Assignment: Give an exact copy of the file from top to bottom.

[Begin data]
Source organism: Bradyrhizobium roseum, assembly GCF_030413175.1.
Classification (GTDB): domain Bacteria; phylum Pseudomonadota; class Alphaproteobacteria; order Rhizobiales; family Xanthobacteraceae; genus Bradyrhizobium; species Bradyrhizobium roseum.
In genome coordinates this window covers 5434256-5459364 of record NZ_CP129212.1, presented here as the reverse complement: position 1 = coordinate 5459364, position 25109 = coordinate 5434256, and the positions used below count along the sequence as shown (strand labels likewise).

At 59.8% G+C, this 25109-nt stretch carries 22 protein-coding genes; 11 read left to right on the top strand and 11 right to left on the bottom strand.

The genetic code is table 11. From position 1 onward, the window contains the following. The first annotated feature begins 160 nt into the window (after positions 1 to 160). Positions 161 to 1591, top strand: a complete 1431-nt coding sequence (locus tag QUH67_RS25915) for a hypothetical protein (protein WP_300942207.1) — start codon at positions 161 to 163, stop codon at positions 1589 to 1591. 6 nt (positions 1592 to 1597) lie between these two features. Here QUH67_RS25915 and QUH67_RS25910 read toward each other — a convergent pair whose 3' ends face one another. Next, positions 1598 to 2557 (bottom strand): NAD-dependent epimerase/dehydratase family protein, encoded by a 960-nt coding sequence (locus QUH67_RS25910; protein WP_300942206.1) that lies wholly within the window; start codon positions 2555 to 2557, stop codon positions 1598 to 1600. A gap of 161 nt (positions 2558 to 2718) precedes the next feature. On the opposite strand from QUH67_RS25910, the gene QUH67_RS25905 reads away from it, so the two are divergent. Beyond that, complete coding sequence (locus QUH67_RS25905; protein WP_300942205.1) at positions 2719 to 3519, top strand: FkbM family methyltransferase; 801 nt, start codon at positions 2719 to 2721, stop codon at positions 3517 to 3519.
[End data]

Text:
Source organism: Bradyrhizobium roseum, assembly GCF_030413175.1.
Classification (GTDB): domain Bacteria; phylum Pseudomonadota; class Alphaproteobacteria; order Rhizobiales; family Xanthobacteraceae; genus Bradyrhizobium; species Bradyrhizobium roseum.
In genome coordinates this window covers 5434256-5459364 of record NZ_CP129212.1, presented here as the reverse complement: position 1 = coordinate 5459364, position 25109 = coordinate 5434256, and the positions used below count along the sequence as shown (strand labels likewise).

At 59.8% G+C, this 25109-nt stretch carries 22 protein-coding genes; 11 read left to right on the top strand and 11 right to left on the bottom strand.

The genetic code is table 11. From position 1 onward, the window contains the following. The first annotated feature begins 160 nt into the window (after positions 1 to 160). Positions 161 to 1591, top strand: a complete 1431-nt coding sequence (locus tag QUH67_RS25915) for a hypothetical protein (protein WP_300942207.1) — start codon at positions 161 to 163, stop codon at positions 1589 to 1591. 6 nt (positions 1592 to 1597) lie between these two features. Here QUH67_RS25915 and QUH67_RS25910 read toward each other — a convergent pair whose 3' ends face one another. Next, positions 1598 to 2557 (bottom strand): NAD-dependent epimerase/dehydratase family protein, encoded by a 960-nt coding sequence (locus QUH67_RS25910; protein WP_300942206.1) that lies wholly within the window; start codon positions 2555 to 2557, stop codon positions 1598 to 1600. A gap of 161 nt (positions 2558 to 2718) precedes the next feature. On the opposite strand from QUH67_RS25910, the gene QUH67_RS25905 reads away from it, so the two are divergent. Beyond that, complete coding sequence (locus QUH67_RS25905; protein WP_300942205.1) at positions 2719 to 3519, top strand: FkbM family methyltransferase; 801 nt, start codon at positions 2719 to 2721, stop codon at positions 3517 to 3519.